BRUCE LABRUCE HATCHED “THE BAD BREAST” IN VIENNA
By Andreas Fleck
In December, 2009 the Canadian filmmaker, photographer and theatre director Bruce LaBruce already had his third Austrian premiere with a theatre performance at brut Vienna: “The bad breast”. Together with his actors – some of them from his trash-splatter-queer-porno-horror-zombie movie “Otto; or: Up with dead people” – and the drag queen Vaginal Davis, he had the psychoanalytic methods of Melanie Klein meet those of Sigmund Freud, the superfather of all couch whispering, in a queer musical revue, in order to replace the oft-quoted penis envy with the much less frequently quoted breast envy in pre-Christmas Vienna.
The basis of this musical is a conflict which in the 1940ies drove Great Britain’s psychoanalysts into a religious war, splitting them in three inimical factions: Freudians, Kleinians and Neutrals. While Freud, and later his youngest daughter Anna, understood the Oedipus complex – which even today is apt to bring the blood of hordes of critics to the boil – as the basic principle of his teachings, Klein opposed this with the theory of “the bad and the good breast”. This theory leads to the concept of paranoid-schizophrenic position, where the infant protects itself from suicidal drive by “splitting off that part of its self or ego which it experiences as containing the suicidal drive and projecting it into the primordial, original partial object – the mother’s breast”. Thus the extensive programme which manages to fill at least the most excruciating gaps of understanding.
The setting is simple (stage set and costumes: Marc Brandenburg). A medical practice with couch, the walls reflecting the self, a – to misuse Lacan – “mirror stadium” that is supposed to help fathom the development of the ego. In the center a screen, a projection area for film sequences rather than inner conditions. To the left five pedestals, little show stairways à la Hollywood, on which the five personalities of the patient Theda Lange posed and symbolised manifold states of consciusness in choreographed simultaneous movements. The acting psychotherapist, Dr. Joy (Katharina Klewinghaus), an avowed Kleinian and thus nearer to the breast than the penis, quotes extensively from the Freudian professional vocabulary in order to elaborate its terms and at best refute them with Melanie Klein. Denial, schism, projection, eros, thanatos, fear of castration, suicidal drive, Oedipus complex, penis envy. However, any attempt to transfer these complex thoughts in an analysis onto “The bad breast” would most probably turn out to be unsatisfactory, if not entirely superfluous. After all, the show is not based on more than a – through Klein – more feminist interpretation of Freud’s theories (penis envy, fear of castration, etc.) which are, as is well-known, highly un-feminist and even deeply patriarchal.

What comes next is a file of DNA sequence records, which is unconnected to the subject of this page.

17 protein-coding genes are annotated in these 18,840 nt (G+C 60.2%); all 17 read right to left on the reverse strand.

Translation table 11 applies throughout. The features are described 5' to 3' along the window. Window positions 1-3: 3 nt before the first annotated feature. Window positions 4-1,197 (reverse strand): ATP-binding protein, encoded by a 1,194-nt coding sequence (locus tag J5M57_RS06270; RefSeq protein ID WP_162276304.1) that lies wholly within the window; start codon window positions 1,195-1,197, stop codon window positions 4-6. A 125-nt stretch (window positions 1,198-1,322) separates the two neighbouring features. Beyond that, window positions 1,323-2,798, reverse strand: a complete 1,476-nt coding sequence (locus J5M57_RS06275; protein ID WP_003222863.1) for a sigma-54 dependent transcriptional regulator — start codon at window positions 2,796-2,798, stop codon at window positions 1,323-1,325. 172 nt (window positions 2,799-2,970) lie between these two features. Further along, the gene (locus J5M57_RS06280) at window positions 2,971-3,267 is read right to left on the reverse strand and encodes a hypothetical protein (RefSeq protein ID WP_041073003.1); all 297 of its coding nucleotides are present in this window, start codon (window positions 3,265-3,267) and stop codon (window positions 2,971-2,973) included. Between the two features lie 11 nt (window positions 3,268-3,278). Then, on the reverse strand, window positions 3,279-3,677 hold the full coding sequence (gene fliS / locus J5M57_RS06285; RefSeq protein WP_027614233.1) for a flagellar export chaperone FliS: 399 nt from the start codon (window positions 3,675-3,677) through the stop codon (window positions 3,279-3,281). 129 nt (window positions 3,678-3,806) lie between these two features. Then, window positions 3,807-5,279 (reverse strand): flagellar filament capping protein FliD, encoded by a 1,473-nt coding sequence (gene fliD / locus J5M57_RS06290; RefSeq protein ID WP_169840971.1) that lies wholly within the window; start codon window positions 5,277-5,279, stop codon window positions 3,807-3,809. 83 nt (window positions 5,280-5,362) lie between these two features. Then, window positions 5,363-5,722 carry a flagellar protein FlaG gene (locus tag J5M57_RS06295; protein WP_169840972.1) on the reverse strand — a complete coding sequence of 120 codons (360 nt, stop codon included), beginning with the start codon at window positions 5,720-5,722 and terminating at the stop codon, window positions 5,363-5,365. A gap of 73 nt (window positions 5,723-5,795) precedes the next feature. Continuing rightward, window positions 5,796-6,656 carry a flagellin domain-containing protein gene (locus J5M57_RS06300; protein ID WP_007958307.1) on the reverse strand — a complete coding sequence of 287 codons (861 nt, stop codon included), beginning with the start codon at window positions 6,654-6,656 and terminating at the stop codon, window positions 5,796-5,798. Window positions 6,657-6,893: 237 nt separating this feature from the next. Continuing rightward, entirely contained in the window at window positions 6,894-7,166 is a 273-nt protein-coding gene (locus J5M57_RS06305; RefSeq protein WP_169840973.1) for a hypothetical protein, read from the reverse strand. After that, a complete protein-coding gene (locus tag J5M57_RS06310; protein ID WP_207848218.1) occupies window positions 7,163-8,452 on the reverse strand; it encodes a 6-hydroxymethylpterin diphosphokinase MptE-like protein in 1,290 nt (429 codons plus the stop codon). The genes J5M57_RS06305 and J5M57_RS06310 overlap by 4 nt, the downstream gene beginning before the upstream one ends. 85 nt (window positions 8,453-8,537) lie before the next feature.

For, as mentioned before, this is a show, a musical, a Christmas revue which approaches the world of psychoanalysis with fun and dance, pomp and occasional masturbation. Over years of couch talks the “nympho-hysterical patient” Theda Lange, played by Susanne Sachsse who already worked with LaBruce in “Otto; or: Up with dead people” and “The Raspberry Reich”, lives through well-known psychoanalytic processes – regression, schizophrenia, sadism, suicide attempts, opposition etc. – not without leaving room for all manner of bawdiness, sexual allusions, fucking stories, Oedipus complexes and burlesque dance interludes, but wihtout showing that which one might have expected: explicit nakedness, pornography and perversion.
So one experienced a rather conventional piece with a few loans from LaBruce’s master discipline film, along which according to his own statement he orientated especially by using montage, a special soundtrack (composition and sound design: Plantingtorock) and some video sequences. And those who like to see the two-metre drag performance wonder Vaginal Davis sing and dance in over-luscious female plush sexual characteristics (primary as well as secondary), who like strictly choreographed dance parts and friendly pop melodies, will also enjoy “The bad breast”. But those who have recourse to additional deeper reading of Freud and Klein possibly will not get more out of it.